vatican tapesPantelion has a full and ambitious catalog of releases planned for the rest of the year. Next up is Vatican Tapes, to be released on July 24. The English-language horror film was produced by Lionsgate and Lakeshore Entertainment and stars Michael Peña. “Horror, especially with religious or Catholic elements, tends to perform well,” Allen notes.

On Labor Day weekend, Pantelion will release Un Gallo con Muchos Huevos, the third installment of a Mexican animated comedy film series produced by Huevocartoon Producciones. Allen says that each of the films has done very well in Mexico and that the Spanish-language film “contains a lot of Mexican DNA.”
[youtube https://www.youtube.com/watch?v=IcJNJGOXVv8&w=560&h=315]
In October, Pantelion will release Ladrónes, a sequel to Ladrón que Roba a Ladrón, the Lionsgate film that started it all.

Allen now sees the market for its films as a lot higher than what it was when the studio was founded. But that doesn’t mean Pantelion Films can rest on its laurels. He says the studio will need to continue testing and evolving to meet the tastes of the changing Hispanic audience.

“The audience is changing,” he says. “More and more people are acculturating, and there are more young Latinos. Their experience and their tastes will be very different than those of their parents or the older generations.”

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Grupo Televisa, the largest Spanish-language  media company worldwide, announced its second quarter results. Net income grew by   30.7%  compared to the same quarter of 2012.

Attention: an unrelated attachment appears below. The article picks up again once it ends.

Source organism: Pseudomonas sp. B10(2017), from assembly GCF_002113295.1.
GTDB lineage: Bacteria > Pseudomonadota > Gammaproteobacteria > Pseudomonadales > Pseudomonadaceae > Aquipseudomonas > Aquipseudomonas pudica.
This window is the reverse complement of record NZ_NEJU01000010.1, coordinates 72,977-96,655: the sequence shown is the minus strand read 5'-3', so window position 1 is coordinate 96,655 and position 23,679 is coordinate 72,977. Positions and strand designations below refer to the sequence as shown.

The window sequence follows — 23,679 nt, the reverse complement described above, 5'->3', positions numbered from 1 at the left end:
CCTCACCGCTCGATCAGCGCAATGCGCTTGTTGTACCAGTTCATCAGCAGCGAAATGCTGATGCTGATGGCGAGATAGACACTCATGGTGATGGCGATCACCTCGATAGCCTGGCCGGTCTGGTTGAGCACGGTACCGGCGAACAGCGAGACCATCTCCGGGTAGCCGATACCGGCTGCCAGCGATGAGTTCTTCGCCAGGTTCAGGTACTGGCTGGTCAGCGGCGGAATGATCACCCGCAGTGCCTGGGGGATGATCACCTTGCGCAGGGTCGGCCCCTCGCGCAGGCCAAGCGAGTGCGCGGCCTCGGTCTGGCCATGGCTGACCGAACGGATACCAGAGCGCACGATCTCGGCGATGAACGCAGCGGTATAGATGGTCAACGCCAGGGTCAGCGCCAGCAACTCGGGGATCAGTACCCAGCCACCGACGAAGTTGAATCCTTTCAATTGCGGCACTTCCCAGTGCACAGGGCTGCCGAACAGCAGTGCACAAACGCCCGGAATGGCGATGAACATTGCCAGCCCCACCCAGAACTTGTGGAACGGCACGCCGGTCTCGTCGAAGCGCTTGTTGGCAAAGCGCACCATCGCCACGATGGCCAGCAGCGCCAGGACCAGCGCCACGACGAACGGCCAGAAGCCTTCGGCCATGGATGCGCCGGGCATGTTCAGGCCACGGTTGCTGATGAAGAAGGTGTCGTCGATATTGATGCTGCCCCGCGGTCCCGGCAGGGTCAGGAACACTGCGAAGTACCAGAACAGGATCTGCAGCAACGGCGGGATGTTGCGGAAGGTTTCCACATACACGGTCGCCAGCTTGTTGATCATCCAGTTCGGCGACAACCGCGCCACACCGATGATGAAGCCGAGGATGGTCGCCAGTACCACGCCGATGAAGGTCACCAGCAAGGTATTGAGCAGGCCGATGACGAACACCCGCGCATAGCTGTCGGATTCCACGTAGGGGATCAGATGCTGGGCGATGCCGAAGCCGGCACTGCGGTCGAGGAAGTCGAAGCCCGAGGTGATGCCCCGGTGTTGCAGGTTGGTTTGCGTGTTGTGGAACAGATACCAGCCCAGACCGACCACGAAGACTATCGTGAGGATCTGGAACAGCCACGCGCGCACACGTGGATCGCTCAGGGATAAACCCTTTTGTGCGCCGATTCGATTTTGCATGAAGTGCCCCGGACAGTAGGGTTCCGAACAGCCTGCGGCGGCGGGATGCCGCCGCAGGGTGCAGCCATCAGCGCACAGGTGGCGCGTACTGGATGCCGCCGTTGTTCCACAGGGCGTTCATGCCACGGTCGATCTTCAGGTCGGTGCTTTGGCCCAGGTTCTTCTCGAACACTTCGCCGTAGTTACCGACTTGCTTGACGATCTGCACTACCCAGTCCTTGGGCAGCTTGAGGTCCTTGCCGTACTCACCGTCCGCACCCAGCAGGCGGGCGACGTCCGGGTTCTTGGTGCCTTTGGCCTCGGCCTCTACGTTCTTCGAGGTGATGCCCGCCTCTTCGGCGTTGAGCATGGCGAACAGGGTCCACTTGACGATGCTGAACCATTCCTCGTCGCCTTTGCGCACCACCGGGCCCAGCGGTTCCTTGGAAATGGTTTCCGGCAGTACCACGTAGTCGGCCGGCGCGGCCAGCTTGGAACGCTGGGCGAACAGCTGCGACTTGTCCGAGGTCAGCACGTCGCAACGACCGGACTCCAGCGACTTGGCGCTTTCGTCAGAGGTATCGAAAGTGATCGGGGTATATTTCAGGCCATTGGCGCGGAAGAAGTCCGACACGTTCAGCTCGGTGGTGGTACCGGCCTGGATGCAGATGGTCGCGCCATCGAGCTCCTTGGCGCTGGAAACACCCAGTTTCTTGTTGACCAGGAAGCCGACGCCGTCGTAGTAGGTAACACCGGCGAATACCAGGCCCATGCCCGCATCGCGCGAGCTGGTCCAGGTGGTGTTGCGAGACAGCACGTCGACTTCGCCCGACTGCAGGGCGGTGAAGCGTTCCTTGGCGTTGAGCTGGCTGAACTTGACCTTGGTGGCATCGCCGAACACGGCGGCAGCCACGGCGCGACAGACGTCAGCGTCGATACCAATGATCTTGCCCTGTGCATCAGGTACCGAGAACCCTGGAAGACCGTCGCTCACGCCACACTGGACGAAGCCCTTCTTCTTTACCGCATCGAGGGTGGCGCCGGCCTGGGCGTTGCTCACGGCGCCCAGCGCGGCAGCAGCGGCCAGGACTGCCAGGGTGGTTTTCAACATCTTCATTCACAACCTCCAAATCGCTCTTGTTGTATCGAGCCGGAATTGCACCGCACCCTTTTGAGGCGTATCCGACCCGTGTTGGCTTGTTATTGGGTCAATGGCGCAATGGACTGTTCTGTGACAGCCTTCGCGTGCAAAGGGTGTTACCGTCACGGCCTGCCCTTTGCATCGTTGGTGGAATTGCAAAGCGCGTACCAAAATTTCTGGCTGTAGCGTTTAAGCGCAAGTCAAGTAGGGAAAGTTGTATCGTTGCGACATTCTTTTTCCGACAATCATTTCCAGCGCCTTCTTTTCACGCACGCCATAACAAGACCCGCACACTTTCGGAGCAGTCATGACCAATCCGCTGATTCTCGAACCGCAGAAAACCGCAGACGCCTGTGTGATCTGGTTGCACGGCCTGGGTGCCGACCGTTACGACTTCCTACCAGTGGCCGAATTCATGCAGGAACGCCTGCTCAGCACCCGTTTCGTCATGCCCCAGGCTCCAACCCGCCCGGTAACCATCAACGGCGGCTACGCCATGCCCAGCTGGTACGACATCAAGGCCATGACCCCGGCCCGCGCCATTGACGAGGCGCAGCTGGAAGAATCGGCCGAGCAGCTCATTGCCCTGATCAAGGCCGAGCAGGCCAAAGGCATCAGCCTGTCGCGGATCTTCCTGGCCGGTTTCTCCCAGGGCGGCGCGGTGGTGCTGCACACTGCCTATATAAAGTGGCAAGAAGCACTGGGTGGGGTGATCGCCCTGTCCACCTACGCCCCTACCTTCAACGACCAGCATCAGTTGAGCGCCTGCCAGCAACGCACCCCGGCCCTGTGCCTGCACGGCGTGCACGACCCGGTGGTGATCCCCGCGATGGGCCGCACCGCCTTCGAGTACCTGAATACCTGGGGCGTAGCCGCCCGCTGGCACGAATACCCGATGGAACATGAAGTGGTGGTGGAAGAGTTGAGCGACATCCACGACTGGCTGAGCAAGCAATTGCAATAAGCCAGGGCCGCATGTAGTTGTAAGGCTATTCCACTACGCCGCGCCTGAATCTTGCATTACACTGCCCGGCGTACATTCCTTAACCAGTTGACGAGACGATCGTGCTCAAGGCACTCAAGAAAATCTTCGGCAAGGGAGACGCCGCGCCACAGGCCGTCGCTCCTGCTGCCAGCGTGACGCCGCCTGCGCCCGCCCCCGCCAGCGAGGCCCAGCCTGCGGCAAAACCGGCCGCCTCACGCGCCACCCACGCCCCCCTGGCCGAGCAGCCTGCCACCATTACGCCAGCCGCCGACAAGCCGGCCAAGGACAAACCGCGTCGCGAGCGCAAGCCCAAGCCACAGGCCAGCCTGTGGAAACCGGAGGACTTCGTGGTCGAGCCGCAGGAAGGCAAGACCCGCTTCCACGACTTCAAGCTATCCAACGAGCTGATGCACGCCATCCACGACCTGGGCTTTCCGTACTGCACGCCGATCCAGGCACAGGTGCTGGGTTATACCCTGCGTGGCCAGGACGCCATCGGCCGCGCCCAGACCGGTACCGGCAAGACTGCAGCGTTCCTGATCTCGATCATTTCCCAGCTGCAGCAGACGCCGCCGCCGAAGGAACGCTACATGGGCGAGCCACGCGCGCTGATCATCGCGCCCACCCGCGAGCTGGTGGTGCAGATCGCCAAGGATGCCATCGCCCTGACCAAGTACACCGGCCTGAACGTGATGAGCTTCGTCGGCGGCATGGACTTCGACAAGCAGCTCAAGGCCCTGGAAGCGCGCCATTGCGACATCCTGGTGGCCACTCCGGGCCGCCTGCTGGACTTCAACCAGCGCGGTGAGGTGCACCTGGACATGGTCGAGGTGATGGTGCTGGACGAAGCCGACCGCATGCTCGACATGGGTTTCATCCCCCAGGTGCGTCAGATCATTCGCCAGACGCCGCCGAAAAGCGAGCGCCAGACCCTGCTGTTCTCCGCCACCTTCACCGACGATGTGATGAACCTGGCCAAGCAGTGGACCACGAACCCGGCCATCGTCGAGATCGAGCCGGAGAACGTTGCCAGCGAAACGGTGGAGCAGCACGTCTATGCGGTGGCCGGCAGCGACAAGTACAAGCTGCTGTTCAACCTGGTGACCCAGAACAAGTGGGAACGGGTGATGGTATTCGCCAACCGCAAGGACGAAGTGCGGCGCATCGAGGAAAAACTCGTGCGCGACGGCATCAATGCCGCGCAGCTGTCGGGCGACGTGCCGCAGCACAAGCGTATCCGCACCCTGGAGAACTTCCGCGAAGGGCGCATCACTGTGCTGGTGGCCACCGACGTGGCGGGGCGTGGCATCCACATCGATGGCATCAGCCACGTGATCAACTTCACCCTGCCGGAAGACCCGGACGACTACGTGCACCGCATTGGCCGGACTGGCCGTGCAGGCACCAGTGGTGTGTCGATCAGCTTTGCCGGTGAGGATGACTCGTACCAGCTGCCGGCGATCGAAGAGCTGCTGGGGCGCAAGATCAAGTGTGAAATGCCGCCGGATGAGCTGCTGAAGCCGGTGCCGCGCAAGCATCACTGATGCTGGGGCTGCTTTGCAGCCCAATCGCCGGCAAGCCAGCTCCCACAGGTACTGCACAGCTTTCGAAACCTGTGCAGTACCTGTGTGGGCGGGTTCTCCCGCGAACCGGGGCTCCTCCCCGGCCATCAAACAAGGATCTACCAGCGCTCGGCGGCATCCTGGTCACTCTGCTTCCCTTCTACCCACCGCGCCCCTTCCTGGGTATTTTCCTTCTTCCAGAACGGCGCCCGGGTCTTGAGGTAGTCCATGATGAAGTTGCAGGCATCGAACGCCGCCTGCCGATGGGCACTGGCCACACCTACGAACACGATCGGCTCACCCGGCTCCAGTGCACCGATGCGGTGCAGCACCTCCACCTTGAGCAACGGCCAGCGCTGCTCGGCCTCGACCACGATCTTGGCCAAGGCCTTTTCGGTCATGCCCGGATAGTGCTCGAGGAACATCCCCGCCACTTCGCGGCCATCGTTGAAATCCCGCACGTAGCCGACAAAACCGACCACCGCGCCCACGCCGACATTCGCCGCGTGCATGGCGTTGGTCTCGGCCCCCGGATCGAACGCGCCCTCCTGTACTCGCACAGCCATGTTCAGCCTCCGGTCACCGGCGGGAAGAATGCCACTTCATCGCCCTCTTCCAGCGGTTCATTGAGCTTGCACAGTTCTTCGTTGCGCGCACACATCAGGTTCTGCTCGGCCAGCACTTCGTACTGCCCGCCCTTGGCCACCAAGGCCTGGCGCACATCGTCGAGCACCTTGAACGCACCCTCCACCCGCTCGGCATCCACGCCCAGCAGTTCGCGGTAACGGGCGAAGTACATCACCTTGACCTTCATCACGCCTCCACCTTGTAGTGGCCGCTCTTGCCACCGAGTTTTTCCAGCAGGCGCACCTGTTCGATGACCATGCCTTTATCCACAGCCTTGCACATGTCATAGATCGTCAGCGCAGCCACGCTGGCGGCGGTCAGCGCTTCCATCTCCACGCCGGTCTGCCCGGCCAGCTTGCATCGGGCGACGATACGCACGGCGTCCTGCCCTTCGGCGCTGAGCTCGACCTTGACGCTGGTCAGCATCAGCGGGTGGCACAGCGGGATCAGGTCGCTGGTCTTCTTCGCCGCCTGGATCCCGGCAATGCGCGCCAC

• Consolidated net sales and operating segment income grew by 6.4% and 8.5%, respectively
  • Royalties from Univision reached US$70.5 million, a  9.9% increase compared to the second-quarter last year.
  • Record revenues in Pay-Television  Sky reached 4 billion pesos (aproximately US$ 380 million) with an operating segment income margin of 47.0%
  • Cable & Telecom reached 4.7 million revenue generating units, with strong growth in data and voice of 23.9% and 16.2%, respectively.
  • Net income attributable to stockholders of the Company reached 1.8 billion pesos, a 30.7% increase from the second-quarter last year

televisa1

The table above  shows the consolidated statements of income for the quarters ended June 30, 2013 and 2012, in millions of Mexican pesos, as well as the percentage that each line represents of net sales and the percentage change when comparing 2013 with 2012.

Net sales increased 6.4% to Ps.18,065.0 million (aproximately US$ 1.5 billion)  in the second-quarter 2013 compared with Ps.16,983.8 million in second-quarter 2012. This increase was mainly attributable to revenue growth in Content, Cable and Telecom, and Sky segments, partially compensated by a decrease in Publishing net sales. Operating segment income increased 8.5%, reaching Ps .7,733.7 million with a margin of 42.0%. Net income attributable to stockholders of the Company increased to Ps.1,825.5 million in second-quarter 2013 compared with Ps.1,396.3 million in second-quarter 2012.